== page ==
It seems I have surreptitiously found an existing product design mantra which can be extended to writing and structures!

Anticipating more public speaking #buildingpassions

I’m giving a talk on my book ‘Building Passions’ tomorrow at my local library in Ashford, Kent.

I’ve adapted it a bit from the previous one in Canterbury before Xmas. It will be longer, as my friend Tom won’t be demonstrating how to build a model bridge, so I’ve had to add in some extra content.

I still feel a bit nervous about public speaking as you never know what’s going to happen – from the slides not functioning properly to an audience member asking you questions to which you don’t have answers, or telling you they know more than you about your topic.

However, what matters is that we enjoy ourselves as a group and feel that the time spent has been worthwhile. If people want to buy a copy of the book they are most welcome to, and they will get a personal dedication and a discount, as they have to pay a nominal ticket price to come along (which doesn’t go to me).

I will cover the main personalities in the book, so the Brunel and Barry engineers and architects who I write about, as well as some of my favourite structures such as Tower Bridge and Hotel Tassel. I’m assuming you know the former, but may not know of the latter.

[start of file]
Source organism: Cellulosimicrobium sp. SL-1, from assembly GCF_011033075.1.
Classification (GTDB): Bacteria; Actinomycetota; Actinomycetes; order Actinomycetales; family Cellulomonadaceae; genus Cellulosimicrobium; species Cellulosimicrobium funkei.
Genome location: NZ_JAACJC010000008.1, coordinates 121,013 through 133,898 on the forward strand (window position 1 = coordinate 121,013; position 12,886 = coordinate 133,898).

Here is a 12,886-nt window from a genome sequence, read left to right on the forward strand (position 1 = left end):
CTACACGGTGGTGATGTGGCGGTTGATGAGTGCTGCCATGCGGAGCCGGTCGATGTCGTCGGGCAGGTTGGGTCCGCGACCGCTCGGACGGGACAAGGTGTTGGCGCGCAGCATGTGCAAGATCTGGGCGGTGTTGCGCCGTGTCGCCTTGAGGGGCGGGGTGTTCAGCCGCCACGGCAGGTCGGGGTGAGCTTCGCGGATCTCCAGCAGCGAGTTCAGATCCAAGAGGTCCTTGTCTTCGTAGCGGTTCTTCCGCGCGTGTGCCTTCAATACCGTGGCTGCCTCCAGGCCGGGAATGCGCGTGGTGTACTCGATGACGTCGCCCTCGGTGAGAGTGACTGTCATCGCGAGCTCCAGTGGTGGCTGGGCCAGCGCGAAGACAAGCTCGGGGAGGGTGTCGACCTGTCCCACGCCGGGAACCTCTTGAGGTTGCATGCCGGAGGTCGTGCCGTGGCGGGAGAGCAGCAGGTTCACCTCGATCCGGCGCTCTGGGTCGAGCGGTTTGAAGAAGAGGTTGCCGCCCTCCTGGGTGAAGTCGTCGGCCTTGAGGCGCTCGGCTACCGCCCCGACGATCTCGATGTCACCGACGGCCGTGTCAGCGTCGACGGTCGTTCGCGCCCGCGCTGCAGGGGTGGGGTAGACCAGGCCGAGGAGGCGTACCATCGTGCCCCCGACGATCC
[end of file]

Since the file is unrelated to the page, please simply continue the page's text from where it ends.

Hotel Tassel, in Brussels, was designed by a Belgian architect called Victor Horta in the early 1890s. I will be visiting it for the first time towards the end of March and am already getting excited about this. Why?

Because it is a landmark in the new style of architecture called ‘Art Nouveau’ which suddenly appeared in Europe at that point in time. The style disappeared equally rapidly before the outbreak of WWI. Fortunately we still have many of the original buildings which have been restored in a number of significant cases.

But what is the link to ‘Building Passions’ you may ask? The book examines the influence of the Brunels and Barrys on ‘modern’ Victorian architecture. It concludes by noting the importance of novel approaches to design and materials in the late 19th Century. This had a global impact, such that in Chicago for example, it led to a unique type of high-rise architecture using steel frames and glass panes which is still with us to this day.